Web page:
Please note that Morro Peak is in the Athabasca River Valley in Jasper National Park. Frank Morro (Mount Morro), Jim "Moose" Haley (Mount HaleyFlett PeakMount Dingley) were members of a Cranbrook based Rover group that explored the mountains of the area together prior to joining the Royal Canadian Air Force during World War II. All four were killed in action while serving with Bomber Command over Europe. It seems most fitting that these mountains were named in their honour. Dan Mills, wrote the following article for the East Kootenay Newspaper group in May, 2003. It poignantly tells the story of the Rover group that the four belonged to during their mountain explorations prior to facing the horrors of war. A second article describing a memorial climb of Mount Morro follows this one. The Last Rover Stumbling after those who went before. "Whoe'er excels in what we prize Appears a hero in our eyes." ~Jonathan Swift~ The flames, bright but quiet, flicker in the basement fireplace while the three of us, my father-in-law Frank Magro, myself, and our host Tack Wood, sit around a coffee table piled high with photo albums. Tack's finger gently taps a black and white picture taken in 1937 that shows seven young men standing at the edge of a forest, their arms draped over each others shoulders. All of them are grinning back at the camera, but the fellow on the far left -the one with the tousled hair - has an especially mischievous, and somewhat familiar smile. When Tack looks up from the photo, eyes-a-twinkling, there is no longer any doubt as to the identity of the kid on the left. The impish grin fades only slightly when he says, "I'm the last one of the whole cock-eyed bunch ya know." It is a fact that both Frank and I are quite aware of. It is the reason we are here after all - to spend some time with the last of the Rovers. It was in the basement of the Cranbrook United church in the mid 1930's that Martin Harris started a senior Scout group called the 3rd Cranbrook Rovers. The troop was made up of young men, all in their late teens and early twenties, who shared a penchant for adventuring in the great outdoors and enjoyed the camaraderie that Scouting had to offer. Seventy years have slipped past, but you can still hear the pride in Tack's voice when he speaks of the Rovers, "All us guys were friends ? good friends. There wasn't a bad one in the bunch of us." Led by Murray MacFarlane, the Rovers were; Lloyd "Butch" Burgess, Ted "Rasp" Smith, Frank Morro, the grinning Tack Wood and his brother Ed, Fred Kolishek, Frank Hinton, Jim Stone, Joe Ward, Frank Jones, Jim "Moose" Haley, Stan Whittaker, Ed and Jerry Walsh, Stewart Flett, and Len Dingley. All dressed up in their light blue uniform shirts they were the pride of Cranbrook. The Rovers participated in formal scouting events; ushering at international Jamborees, helping with camps, and leading troops of local kids. They were even honoured by the founder of the Scouting movement himself, Lord Baden-Powell when he visited Cranbrook. But according to Tack, what the Rovers were really all about was having fun, and that usually meant jumping on their CCM Redbird bicycles and pedalling off into the mountains. Many of these trips were documented by the boys in elaborate journals, complete with maps, photos, and written accounts of their adventures. The time and effort that went into keeping these diaries is obvious, but it was not with out purpose. Upon completion, one of these books would earn the author the much coveted Ramblers badge. The original intent may have been merely to earn merit, but 70 years after the fact, these journals have become much more than just simple scrapbooks. Today they are priceless vehicles that are able to transport us back through time; to Mause Creek, Dibble Glacier, Fisher Peak, and Wild Horse Creek, circa 1938. More than just simple novelty, these journals provide a historical portrait of the East Kootenay, reaching back beyond recent memory into a past we have already lost sight of. As Tack said more than once, "Everybody round here thinks the whole darn world began in 1950." For me, the wonder lies in the details - things like how important a bicycle could be to a young man. If you were a Rover it was the main method of transportation. Automobiles were still very much a luxury, so every trip they undertook, began with the boys doing a whole whack of pedalling. I don't know about you, but to me, climbing Fisher Peak is enough of a challenge with out having had to ride your bike all the way from Cranbrook first. This dearth of technological contrivance made the Rovers a hardy lot, wandering the mountains with nothing more than a packboard, a bedroll, and a sense of humour. No Gore-Tex jackets, GPS units, or ultra light tents here. They were leather and wool boys, with heavy boots and heavier packs, who rolled into their blankets and slept under the stars. As Tack explained, "We were Scouts. We knew how to look after ourselves in the bush. It wasn't hard." The crews ingenuity was evident in almost everything they turned their hand to. A perfect example of this is the log cabin they build on the outskirts of Cranbrook. Hidden away in the pines beside a small stream, the Rovers Shack, as it was known, would come to serve as the troops headquarters. Looking at the photos of this beautiful little log cabin, with its archway and sturdy stone fireplace, I couldn't help but wonder how a bunch of kids had acquired the expertise needed to build such a fine structure. According to Tack, "If we didn't know exactly how to do something, we just used common sense and figured it out as we went. We all just pitched in and got it done." Once completed, "The Shack" quickly became the social hub for the Rovers. The many goings on were recorded for posterity in a register book that documents from May 17th 1936 to the date of the last entry, June 8th 1942. Tack, bless his heart, shared this treasure with Frank and I and we devoured it from cover to cover. We read about events like parents days, feast days, scout meetings, and my personal favourite, sleigh rides - where the Rovers invited the girl of their choice to spend the afternoon with them, sliding on the hills and drinking hot chocolate. The most insightful entries however, are the ones detailing the boys just hanging out. Their favourite pass time when at the cabin seemed to be cooking up and consuming huge meals. On almost every page there is a detailed account of what was for dinner, and just as importantly, who drew the low card and had to do the dishes. Tack seemed to draw the low card a lot. When they weren't eating, they worked on the shack, played cards for .22 shells, discussed the merits of Ford vs. Chevrolet trucks, and listened to their beloved wind-up gramophone. All in all, pretty wholesome fun. It is quite evident that these were young men of a high moral calibre; alcohol is not mentioned once, poker games are broken up when some of the players have to go to church, and young ladies are always spoken of in respectful tones. However, boys being boys, they sure did like a good fist-fight now and then. When I asked Tack about this he said, "Yes, sometimes we used to play pretty rough. We made the furniture that was in the shack - and we broke most of it too. There was never any hard feelings in the morning though." This excerpt taken from a March 6th 1937 entry is indicative of a typical night at the Rovers shack: We left town on Saturday night at 10:45. Arrived at shack about 12:30. Had a "late" lunch. Tack, Ted, and Stone went to bed early. Lloyd, Frank and I sat up around the fireplace and played the gramophone until 4:50 a.m. Stone couldn't sleep and so he took the music box and heaved it outside. We locked him out in his undies. He climbed in the window and got a sock on the head. Ted made breakfast, Lloyd and Frank cleaned up..... .....playing whist when Haley arrived. He no sooner got here than we were startled by a bearded apparition on snowshoes coming out of the bush. Moose made chow and cleaned up. Lloyd and I fought Tack and Frank with snowballs for 2 hours and ended in a draw. Tack made supper while he sang "Chinese Opera" (Oh Yeah!). What a supper. Stone and I cleaned up.... Signed; Jerry Walsh This light-hearted frivolity continues through the register, but as you turn those last few pages, one can't help but get of feeling that their world is changing. On April 26 1941 Frank Morro's entry eerily fore-shadows what turned out to be the end of the 3rd Cranbrook Rovers. ...Came up to the shack to give L. Burgess a send-off party. Had small feed. Argued about war as usual. Burgess was given a present by local association. Question was brought up about where each Rover would be one year from today.... if anywhere. Left shack at 12:45 - still arguing war. Signed, Frank Morro The man who wrote those prophetic words was not only Tack Wood's best friend and a heck of a snowball fighter, he was also Frank Magro's uncle and name sake. Frank Morro went to war, as did Tack and many of the others. Young men who knew nothing about fighting in international conflict, but in typical "can do" Rover fashion, they thought that, "They would figure it out as they went. That if they all pitched in they could get it done." Frankie never came home. Nor did Moose, Stew, or Dingpuss. Never to be married or blessed with sons and daughters, the names of these Rovers were instead passed on to mountains; Mount Morro, Mount Haley, Mount Flett, and Mount Dingley. A fitting tribute to these hearty scouts, but a sad one none the less. We too, were still talking war when we finally stood to leave. We could have listened to Tack all night, but the fire that had seemed such a cheery blaze upon our arrival, was now cold in the hearth. It was time to go. As Frank and I drove home, I thought of another fireplace, one we had visited several weeks before. Once sturdy and built of large block-like stones, it now lies tumbled down in a lonely and forgotten spot near a small stream on the outskirts of Cranbrook. It hasn't known a cheery blaze in a long time, but it has in the past. History is given little respect in today's society. It is seen as having no consequence on our existence in the now - of being no longer relevant. We seem to have forgotten what every good boy scout knows, that in order to find our way through the forest, we need to look over our shoulders now and then to see where we've already been. With out the perspective of the past, we will become lost. Frank and I plan on going back to that derelict pile of stonework someday soon. And when we do, we're going to alight a fire in that fireplace just out of spite for the ruthlessness of time, and then raise a toast - a mug of strong tea perhaps - and say, "Here's to the last one of the whole cock-eyed bunch." Thanks Tack, for taking the time to look over your shoulder and share the Rovers with the world. THAT MARKS OUR PLACE -REMEMBRANCE WRITTEN IN STONE by Dan Mills ?That mark our place; while in the sky the larks still bravely singing, flies.? ~ John McCrae ~ Laying there in the darkness of the tent, I could hear the future approaching. It wasn?t here yet, but it was coming; the sound of wind, now way down the valley, rushing through trees and over stone, getting closer and closer, louder and louder, until it wasn?t the future anymore, it was the present. And the present seemed determined to blow our little tent right off the side of the mountain. I hunkered a little deeper into the depths of my sleeping bag and listened while the fabric of our sturdy little shelter snapped and popped, sounding like pistol shots in the night. Then, just as quickly as it had come, the wind gusted down into the next valley, its sound fading like a disappearing train. I lay there in the new quiet thinking about the mountain we were supposed to climb tomorrow, thinking about the extreme exposure of its north face that drops a sheer two thousand feet, and wondering, if it was this windy down here, what was it going to be like up there? Following the natural progression of this line of thought, I then began estimating just how long it would take for a man ? arms and legs churning in mid-air like Wiley Coyote - to fall a full two thousand feet. Before I could finish my morbid calculations however, I was interrupted by the sound of the future, once again barrelling up the valley toward me. The next morning, over porridge and tea, I raised my concerns about the wind gusts on the summit to my climbing partners, Nick and Mahone. Neither of them batted an eye. They have been hiking and climbing with me for over 27 years and this was not the first time I had tried to caution them about inherent dangers and the folly of ignoring them. It was also not the first time they had dragged me and my concerns, kicking and screaming up the side of a mountain either. On this trip especially, it was important that we reach the summit. We had something important to leave in the cairn at the top. Twenty minutes later, with the photo of a man I?d never met stowed safely in my pack, we started hiking toward the foot of Mount Morro. Located in Top of the World Provincial Park, Mount Morro towers 9,554 feet above sea level, a full 218 feet higher than our own beloved Fisher Peak. It was named in 1964 for Sgt. Frank Morro, a Cranbrook boy, who was killed on December 4th 1943 when his 429 Squadron Halifax bomber was shot down at Kleikenkneten while on a mission to Leipzig. His remains now lie beneath a headstone located in north west Germany, 24 km. South of Oldenberg, in the Sage War Cemetery. Over the last several years, due to a series of serendipitous circumstances, I have come to know a fair bit about Frank Morro. I know that he was the uncle of my father-in-law and the man he was named for. I know that he was a Rover Scout and a passionate outdoorsman. And I know that the mountain we were about to climb was a far more fitting memorial to the man than any gravestone in Germany. The three of us hiked through the lush green meadows and limestone outcrops that encircle the peak until we had made our way around to its southern aspect. From there we began to climb the loose talus slope that lead to the ridge we hoped to traverse to the summit. There was, I am pleased to say, not a breath of wind. Eventually, we found ourselves faced with slightly more serious climbing. Trekking poles were stowed because we would now need to use our hands to scramble up the steepening terrain. My fearless (here read insane) companions scampered like a pair of monkeys up the face, while I slowly and meticulously groped my way along. As much as watching their antics made me jealous, I continued to stare up slope after them. Partly so I could follow their chosen route, but mostly because looking down just wasn?t an option. After dealing with some excruciating exposure, and some shouted encouragement from the monkeys, I pulled myself onto the summit. What followed was a lot of hooting, hollering, backslapping, handshaking and unabashed self-congratulations. The ascent of the mountain was complete, there was however, still one very important thing left to do. I reached into my pack and pulled out several photographs and a page copied from an old journal. Memories of a young man, who never got the chance to climb this mountain, slap his buddies triumphantly on the back and shout at the sky. The photographs and the short biography we left in the cairn that day were copied from one of the many journals that Frank and his fellow Rovers put together back in the 1930?s. They are wondrous books, full of photos, stories, artwork, history, and a sense of boyish wonder. They are treasures I feel truly blessed to have had access to. One of these books is entitled; Log and Register of the 3rd Cranbrook Rover Shack. It is a journal that documents the comings and goings, from May 17th 1936 to April 26 1941, at a beautiful log cabin that the Rovers built as their clubhouse. The ?Shack?, as it was affectionately known as is gone now. The only thing left to mark its place are the tumbled down ruins of a stone fireplace, hidden back in the bush by a small stream. Of all the stone memorials, it isn?t orderly rows of headstones in Europe or vaulting limestone peaks that best reminds me of the sacrifices made. No, it?s a few stones still held together with mortar where youth used to warm itself by a fire and the woods rang with laughter. Now the only sound heard there is the occasional gust of wind blowing through the trees, sounding not so much like the future rushing towards us, as the sad sound of the past fading away into the distance, like a disappearing train.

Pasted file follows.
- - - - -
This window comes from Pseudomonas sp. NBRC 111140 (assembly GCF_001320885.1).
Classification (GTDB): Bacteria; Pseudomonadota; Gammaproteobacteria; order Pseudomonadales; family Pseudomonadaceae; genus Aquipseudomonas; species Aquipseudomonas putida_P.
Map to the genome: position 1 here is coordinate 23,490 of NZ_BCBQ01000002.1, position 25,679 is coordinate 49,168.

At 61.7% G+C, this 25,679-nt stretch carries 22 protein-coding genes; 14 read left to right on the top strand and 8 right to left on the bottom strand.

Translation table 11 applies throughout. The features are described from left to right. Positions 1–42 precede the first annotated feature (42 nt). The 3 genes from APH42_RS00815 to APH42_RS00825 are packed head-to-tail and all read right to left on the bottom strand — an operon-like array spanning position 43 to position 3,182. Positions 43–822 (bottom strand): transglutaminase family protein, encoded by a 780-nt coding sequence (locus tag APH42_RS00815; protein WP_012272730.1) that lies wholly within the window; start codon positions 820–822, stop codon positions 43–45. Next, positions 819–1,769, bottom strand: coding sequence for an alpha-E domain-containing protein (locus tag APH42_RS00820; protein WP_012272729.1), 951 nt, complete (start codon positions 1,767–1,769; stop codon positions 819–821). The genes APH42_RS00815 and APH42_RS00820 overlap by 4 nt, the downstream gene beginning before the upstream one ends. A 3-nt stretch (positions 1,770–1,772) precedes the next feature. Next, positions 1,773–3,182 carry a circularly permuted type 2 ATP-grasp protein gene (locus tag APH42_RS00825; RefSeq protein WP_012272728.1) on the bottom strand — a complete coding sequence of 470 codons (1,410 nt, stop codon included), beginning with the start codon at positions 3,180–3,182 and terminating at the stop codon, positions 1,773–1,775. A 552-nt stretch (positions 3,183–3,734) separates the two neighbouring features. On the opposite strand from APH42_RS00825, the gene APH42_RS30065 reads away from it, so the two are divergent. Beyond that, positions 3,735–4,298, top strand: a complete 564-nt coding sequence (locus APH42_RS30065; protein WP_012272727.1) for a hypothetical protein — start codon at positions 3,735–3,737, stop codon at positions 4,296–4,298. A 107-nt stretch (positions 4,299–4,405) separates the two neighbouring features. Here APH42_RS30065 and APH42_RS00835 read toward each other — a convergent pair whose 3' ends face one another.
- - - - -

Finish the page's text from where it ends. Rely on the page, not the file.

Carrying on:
Looking southwest to Mount Morro (courtesy Dan Mills)